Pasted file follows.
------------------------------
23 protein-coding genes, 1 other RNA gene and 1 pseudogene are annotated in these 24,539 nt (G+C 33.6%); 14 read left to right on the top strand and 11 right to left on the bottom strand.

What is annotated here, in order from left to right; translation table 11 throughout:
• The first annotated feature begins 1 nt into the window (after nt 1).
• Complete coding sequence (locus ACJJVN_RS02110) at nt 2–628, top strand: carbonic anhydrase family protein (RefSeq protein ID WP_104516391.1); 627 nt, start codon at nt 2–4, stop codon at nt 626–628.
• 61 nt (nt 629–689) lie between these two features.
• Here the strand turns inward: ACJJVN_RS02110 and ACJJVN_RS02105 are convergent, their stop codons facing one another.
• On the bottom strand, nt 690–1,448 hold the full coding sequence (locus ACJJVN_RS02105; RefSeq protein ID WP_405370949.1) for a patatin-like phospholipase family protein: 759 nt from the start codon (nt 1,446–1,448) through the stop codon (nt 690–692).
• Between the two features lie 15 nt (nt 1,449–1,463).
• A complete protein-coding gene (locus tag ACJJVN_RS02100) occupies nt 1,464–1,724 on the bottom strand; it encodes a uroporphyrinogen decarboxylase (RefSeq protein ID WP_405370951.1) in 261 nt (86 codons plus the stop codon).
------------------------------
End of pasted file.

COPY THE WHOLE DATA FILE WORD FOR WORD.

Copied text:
23 protein-coding genes, 1 other RNA gene and 1 pseudogene are annotated in these 24,539 nt (G+C 33.6%); 14 read left to right on the top strand and 11 right to left on the bottom strand.

What is annotated here, in order from left to right; translation table 11 throughout:
• The first annotated feature begins 1 nt into the window (after nt 1).
• Complete coding sequence (locus ACJJVN_RS02110) at nt 2–628, top strand: carbonic anhydrase family protein (RefSeq protein ID WP_104516391.1); 627 nt, start codon at nt 2–4, stop codon at nt 626–628.
• 61 nt (nt 629–689) lie between these two features.
• Here the strand turns inward: ACJJVN_RS02110 and ACJJVN_RS02105 are convergent, their stop codons facing one another.
• On the bottom strand, nt 690–1,448 hold the full coding sequence (locus ACJJVN_RS02105; RefSeq protein ID WP_405370949.1) for a patatin-like phospholipase family protein: 759 nt from the start codon (nt 1,446–1,448) through the stop codon (nt 690–692).
• Between the two features lie 15 nt (nt 1,449–1,463).
• A complete protein-coding gene (locus tag ACJJVN_RS02100) occupies nt 1,464–1,724 on the bottom strand; it encodes a uroporphyrinogen decarboxylase (RefSeq protein ID WP_405370951.1) in 261 nt (86 codons plus the stop codon).